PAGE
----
Food registration advice for Messy Churches

Our team have had some correspondence with an Environmental Health Officer who has provided some helpful advice that Messy Church leaders need to take on board to make sure Messy Churches meet all the rules and regulations around food hygiene. We would also expect based on this guidance that all Messy Churhces would need to inform their local authorities about the level of food provision they are making.

Please ensure that your Messy Church is following your churches own policy regarding Food Hygiene and preparation.

There are two helpful PDFs they provided. The first provides guidance on whether different kinds of activities require registration with the local authority. The second is a hygiene guide for businesses.

The email in full is below:

As promised, please find attached guidance relating to food business registration. This is guidance that all local authorities should be adhering to.

As discussed, I received a call from Plymouth City Council regarding several churches within their area. They were concerned that Messy Church co-ordinators were not advising the local authority of a change in catering activity, so churches that were previous rated as low risk i.e. serving teas and coffees after services, were now catering for up to 40-70 people on a regular basis without their knowledge. As the Messy Church central office is based in the Abingdon area, they contacted ourselves to ask whether we could ensure that the correct information is being given to churches who begin providing food in this way.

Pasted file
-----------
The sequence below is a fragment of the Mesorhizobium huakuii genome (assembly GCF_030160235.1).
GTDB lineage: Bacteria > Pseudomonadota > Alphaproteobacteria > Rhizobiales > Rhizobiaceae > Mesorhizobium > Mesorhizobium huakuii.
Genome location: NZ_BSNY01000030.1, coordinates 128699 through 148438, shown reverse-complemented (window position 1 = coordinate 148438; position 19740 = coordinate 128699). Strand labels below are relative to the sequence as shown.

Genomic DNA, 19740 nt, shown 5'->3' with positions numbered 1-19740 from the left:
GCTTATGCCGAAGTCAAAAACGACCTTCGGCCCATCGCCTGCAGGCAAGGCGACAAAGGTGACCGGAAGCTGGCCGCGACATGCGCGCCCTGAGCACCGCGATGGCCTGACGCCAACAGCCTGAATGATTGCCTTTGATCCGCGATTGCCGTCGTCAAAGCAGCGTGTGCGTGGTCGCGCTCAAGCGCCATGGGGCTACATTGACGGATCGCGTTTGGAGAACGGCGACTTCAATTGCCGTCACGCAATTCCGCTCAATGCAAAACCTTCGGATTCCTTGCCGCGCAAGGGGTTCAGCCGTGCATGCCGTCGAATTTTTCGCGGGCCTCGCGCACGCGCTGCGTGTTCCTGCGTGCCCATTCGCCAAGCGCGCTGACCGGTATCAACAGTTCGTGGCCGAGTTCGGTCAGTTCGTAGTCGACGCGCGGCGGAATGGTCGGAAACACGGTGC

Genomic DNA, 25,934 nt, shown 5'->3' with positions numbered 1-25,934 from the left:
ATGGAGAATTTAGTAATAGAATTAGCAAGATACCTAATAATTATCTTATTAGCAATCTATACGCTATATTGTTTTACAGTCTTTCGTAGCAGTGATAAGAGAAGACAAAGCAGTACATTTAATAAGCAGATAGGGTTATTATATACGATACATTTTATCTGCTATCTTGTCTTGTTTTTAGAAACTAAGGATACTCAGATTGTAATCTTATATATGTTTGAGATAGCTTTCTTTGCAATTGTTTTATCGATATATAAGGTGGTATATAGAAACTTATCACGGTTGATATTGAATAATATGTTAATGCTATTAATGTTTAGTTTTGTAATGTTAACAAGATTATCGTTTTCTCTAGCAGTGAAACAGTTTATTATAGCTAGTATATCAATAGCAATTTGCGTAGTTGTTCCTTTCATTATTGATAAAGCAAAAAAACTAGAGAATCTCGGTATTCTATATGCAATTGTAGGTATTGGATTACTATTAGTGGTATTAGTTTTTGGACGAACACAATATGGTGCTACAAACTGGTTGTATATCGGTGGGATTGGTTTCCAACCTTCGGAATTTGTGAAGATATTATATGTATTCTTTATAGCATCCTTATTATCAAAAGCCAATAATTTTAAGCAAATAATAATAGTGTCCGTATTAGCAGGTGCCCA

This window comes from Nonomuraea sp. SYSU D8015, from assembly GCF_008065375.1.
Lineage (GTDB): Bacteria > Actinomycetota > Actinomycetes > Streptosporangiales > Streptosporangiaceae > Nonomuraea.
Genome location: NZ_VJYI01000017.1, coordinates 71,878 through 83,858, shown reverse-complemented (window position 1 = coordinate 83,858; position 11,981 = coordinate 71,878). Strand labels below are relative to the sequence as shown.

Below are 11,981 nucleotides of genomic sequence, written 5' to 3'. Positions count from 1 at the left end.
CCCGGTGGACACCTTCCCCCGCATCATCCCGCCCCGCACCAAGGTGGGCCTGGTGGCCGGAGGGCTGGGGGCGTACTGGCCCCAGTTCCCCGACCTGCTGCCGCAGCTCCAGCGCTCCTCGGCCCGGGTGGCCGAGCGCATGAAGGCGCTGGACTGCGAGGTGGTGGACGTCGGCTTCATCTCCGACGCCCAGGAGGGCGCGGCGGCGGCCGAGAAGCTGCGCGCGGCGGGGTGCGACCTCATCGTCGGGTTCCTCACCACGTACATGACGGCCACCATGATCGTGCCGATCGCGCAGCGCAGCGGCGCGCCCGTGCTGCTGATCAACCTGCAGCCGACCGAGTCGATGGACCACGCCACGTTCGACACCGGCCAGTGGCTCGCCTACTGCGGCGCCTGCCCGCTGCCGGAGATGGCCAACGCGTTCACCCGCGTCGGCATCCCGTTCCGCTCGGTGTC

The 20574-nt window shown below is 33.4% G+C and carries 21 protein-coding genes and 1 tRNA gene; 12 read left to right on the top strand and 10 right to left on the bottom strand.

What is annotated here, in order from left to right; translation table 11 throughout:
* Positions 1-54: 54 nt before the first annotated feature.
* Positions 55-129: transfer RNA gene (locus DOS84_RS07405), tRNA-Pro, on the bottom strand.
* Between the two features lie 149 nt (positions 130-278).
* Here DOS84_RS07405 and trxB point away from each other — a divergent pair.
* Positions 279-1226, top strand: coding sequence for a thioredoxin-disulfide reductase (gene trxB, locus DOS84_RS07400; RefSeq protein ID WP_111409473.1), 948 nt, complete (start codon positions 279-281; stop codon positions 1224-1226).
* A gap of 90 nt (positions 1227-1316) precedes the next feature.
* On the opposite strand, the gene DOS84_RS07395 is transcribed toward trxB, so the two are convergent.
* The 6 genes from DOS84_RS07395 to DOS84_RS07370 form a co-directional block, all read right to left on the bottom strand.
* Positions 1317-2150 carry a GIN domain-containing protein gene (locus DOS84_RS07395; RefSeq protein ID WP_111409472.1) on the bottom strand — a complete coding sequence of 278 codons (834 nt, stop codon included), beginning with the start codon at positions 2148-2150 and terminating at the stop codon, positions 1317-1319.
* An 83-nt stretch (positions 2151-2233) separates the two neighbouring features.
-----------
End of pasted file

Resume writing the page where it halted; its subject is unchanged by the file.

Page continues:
I understand that your guide book encourages volunteers to obtain a food hygiene level 2 certificate before preparing food and it would also be helpful if there is also mention of the need for churches to be registered with their local authority as a food business and the need for records and safe procedures to exist. In addition to the registration guidance, I have also attached a copy of "food hygiene - a guide for businesses" which I hope you will find useful for your website.

Plymouth City Council were also concerned with the frosted grapes craft activity which mentions using raw egg white. As discussed, it is not recommended that raw egg is used and current Government advice is that everyone should avoid eating raw eggs or uncooked dishes made with them. However, this craft activity can easily be carried out safely just using pasteurised egg white instead.